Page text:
• COVID-19
  • Allergies and Infant Formula
  • Pharmacology
  • Telemedicine
  • Drug Pipeline News
  • Influenza
  • Allergy, Immunology, and ENT
  • Autism
  • Cardiology
  • Emergency Medicine
  • Endocrinology
  • Adolescent Medicine
  • Gastroenterology
  • Infectious disease
  • Nutrition
  • Neurology
  • Obstetrics-Gynecology & Women's Health
  • Developmental/Behavioral Disorders
  • Practice Improvement
  • Gynecology
  • Respiratory
  • Dermatology
  • Diabetes
  • Mental Health
  • Oncology
  • Psychiatry
  • Animal Allergies
  • Alcohol Abuse
  • Rheumatoid Arthritis
  • Sexual Health
  • Pain

Touchdown? High school and collegiate football players sustain nearly same level of head impacts

Article

According to research released at the 2006 Annual Meeting of the American Orthopaedic Society for Sports Medicine, high school football players sustain almost the same level of head impact as college players. This news is important to bear in mind as another Fall football season comes on at high schools nationwide.

According to research released at the 2006 Annual Meeting of the American Orthopaedic Society for Sports Medicine, high school football players sustain almost the same level of head impact as college players. This news is important to bear in mind as another Fall football season comes on at high schools nationwide.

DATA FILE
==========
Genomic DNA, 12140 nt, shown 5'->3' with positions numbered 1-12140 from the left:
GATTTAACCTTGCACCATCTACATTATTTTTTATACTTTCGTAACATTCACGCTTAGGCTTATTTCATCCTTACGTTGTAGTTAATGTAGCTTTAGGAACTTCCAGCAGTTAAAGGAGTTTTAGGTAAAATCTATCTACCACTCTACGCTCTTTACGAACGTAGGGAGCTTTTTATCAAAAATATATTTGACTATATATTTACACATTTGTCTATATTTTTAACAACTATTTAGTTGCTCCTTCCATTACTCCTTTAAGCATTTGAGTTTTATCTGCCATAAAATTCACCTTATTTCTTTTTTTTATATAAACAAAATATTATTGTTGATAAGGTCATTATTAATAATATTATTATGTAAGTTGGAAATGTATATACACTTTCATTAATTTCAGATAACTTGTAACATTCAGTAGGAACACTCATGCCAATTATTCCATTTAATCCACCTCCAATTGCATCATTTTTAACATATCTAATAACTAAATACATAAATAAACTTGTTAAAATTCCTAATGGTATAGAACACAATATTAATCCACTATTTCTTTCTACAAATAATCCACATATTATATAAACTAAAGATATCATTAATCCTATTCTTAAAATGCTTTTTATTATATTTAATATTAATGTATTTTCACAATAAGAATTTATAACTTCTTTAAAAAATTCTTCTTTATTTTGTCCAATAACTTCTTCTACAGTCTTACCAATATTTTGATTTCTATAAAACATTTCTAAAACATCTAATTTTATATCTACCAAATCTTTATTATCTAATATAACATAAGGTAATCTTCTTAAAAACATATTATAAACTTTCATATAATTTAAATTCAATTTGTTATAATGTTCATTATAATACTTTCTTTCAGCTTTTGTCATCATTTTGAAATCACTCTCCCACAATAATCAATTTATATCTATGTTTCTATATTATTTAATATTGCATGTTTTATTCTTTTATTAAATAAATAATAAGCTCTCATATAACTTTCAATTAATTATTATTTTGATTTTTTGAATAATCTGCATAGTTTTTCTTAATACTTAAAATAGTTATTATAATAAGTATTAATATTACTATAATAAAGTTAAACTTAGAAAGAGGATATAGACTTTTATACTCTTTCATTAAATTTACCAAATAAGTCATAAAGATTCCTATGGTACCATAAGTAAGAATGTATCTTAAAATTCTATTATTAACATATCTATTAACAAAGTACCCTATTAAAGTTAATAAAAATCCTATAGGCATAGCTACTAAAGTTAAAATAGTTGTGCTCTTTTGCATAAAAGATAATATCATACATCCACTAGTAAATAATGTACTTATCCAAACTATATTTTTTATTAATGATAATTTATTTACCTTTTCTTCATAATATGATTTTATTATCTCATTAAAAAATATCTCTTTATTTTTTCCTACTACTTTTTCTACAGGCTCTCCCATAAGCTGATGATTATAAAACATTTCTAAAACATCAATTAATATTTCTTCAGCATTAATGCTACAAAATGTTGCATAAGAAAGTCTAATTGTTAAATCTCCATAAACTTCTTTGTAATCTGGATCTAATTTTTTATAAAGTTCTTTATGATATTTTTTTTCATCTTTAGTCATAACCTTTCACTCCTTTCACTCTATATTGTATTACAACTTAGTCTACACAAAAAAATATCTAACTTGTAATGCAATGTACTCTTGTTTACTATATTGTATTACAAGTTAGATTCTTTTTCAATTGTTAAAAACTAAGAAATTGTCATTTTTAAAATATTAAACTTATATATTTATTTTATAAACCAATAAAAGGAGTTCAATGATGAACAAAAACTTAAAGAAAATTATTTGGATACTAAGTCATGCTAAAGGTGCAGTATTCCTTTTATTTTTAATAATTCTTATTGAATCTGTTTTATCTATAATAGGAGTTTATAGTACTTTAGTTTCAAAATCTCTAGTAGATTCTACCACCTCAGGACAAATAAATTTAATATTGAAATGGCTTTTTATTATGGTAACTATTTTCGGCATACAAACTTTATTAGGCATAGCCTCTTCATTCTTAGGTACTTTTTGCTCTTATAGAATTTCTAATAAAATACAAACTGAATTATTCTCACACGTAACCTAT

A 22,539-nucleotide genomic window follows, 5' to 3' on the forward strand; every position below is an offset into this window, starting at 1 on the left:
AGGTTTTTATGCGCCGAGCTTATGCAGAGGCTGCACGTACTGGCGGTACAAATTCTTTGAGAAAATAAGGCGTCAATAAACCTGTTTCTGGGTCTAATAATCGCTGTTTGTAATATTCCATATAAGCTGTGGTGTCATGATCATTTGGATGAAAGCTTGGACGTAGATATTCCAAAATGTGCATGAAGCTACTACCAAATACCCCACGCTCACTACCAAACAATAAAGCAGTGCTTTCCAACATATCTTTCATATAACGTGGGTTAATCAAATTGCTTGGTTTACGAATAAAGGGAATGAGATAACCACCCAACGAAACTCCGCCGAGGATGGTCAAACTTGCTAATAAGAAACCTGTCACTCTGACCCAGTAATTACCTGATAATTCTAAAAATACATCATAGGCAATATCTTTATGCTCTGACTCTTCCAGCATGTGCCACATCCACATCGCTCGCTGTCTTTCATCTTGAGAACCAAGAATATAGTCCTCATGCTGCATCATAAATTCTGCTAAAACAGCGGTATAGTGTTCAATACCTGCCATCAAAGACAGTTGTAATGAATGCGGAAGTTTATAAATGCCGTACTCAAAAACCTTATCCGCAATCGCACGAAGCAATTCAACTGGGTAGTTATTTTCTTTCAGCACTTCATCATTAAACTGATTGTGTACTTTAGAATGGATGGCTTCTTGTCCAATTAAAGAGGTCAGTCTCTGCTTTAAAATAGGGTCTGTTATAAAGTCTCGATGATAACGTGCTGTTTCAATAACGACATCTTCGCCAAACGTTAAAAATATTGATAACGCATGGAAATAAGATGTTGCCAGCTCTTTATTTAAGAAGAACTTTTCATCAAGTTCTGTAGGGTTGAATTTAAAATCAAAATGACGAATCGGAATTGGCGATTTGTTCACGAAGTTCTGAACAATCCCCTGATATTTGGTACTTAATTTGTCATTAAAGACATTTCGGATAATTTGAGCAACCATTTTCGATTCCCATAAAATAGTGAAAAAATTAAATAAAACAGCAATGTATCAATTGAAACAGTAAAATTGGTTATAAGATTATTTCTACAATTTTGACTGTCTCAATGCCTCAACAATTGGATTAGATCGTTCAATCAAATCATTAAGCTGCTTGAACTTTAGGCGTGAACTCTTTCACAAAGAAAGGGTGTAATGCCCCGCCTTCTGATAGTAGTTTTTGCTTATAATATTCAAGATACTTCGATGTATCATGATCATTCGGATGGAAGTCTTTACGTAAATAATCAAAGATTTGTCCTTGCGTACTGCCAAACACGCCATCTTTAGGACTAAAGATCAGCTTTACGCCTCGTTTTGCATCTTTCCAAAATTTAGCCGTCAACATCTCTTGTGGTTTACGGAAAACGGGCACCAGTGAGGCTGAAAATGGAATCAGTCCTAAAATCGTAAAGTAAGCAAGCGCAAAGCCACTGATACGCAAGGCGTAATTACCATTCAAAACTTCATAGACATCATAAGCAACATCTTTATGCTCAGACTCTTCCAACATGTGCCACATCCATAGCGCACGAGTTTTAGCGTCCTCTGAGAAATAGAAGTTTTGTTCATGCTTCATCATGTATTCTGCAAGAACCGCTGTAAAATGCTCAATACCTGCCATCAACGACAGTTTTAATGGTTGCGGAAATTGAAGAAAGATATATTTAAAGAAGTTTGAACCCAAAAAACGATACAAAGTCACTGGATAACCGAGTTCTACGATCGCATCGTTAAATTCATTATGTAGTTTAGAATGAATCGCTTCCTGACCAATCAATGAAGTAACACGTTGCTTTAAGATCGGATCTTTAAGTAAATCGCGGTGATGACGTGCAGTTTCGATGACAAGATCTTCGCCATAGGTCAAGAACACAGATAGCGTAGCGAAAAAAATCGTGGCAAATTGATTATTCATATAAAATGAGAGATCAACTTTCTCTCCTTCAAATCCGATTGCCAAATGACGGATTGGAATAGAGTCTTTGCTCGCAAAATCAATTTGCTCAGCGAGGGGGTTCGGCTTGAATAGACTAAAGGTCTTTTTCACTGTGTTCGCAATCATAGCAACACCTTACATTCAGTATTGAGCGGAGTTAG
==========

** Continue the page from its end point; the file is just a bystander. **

"We found that about 1% of the college level hits are above a concussion threshold," said lead author Brock Schnebel, MD, clinical professor at the University of Oklahoma and McBride Clinic in Oklahoma City. "At the high school level, about 0.7% of impacts are above a concussion threshold. The kind of hits that high school players take are almost at the same level as college players. High school athletes need to be monitored as closely as we are monitoring college players."

To measure the impact inside helmets, researchers used regular football helmets fitted with special accelerometer pads. The information was stored in a microchip located in the helmet. (In real-world athletics, that information can be sent to a beeper carried by the trainer or team physician on the sideline.)

During the 2005 football season, Dr. Schnebel and colleagues collected practice and game impact data from the football helmets worn by players at both a university and a high school to compare head impact frequency and magnitude between NCAA Division I and high school football players. They analyzed the data from 62,480 recorded impacts and found that college players sustained concussion-level impacts more often than high school players but that impact accelerations were only slightly higher for college players.

Related Videos
Scott Ceresnak, MD
Importance of maternal influenza vaccination recommendations
Reducing HIV reservoirs in neonates with very early antiretroviral therapy | Deborah Persaud, MD
Samantha Olson, MPH
Deborah Persaud, MD
Ari Brown, MD, FAAP | Pediatrician and CEO of 411 Pediatrics; author, baby411 book series; chief medical advisor, Kabrita USA.
Steven Selbst, MD
© 2024 MJH Life Sciences

All rights reserved.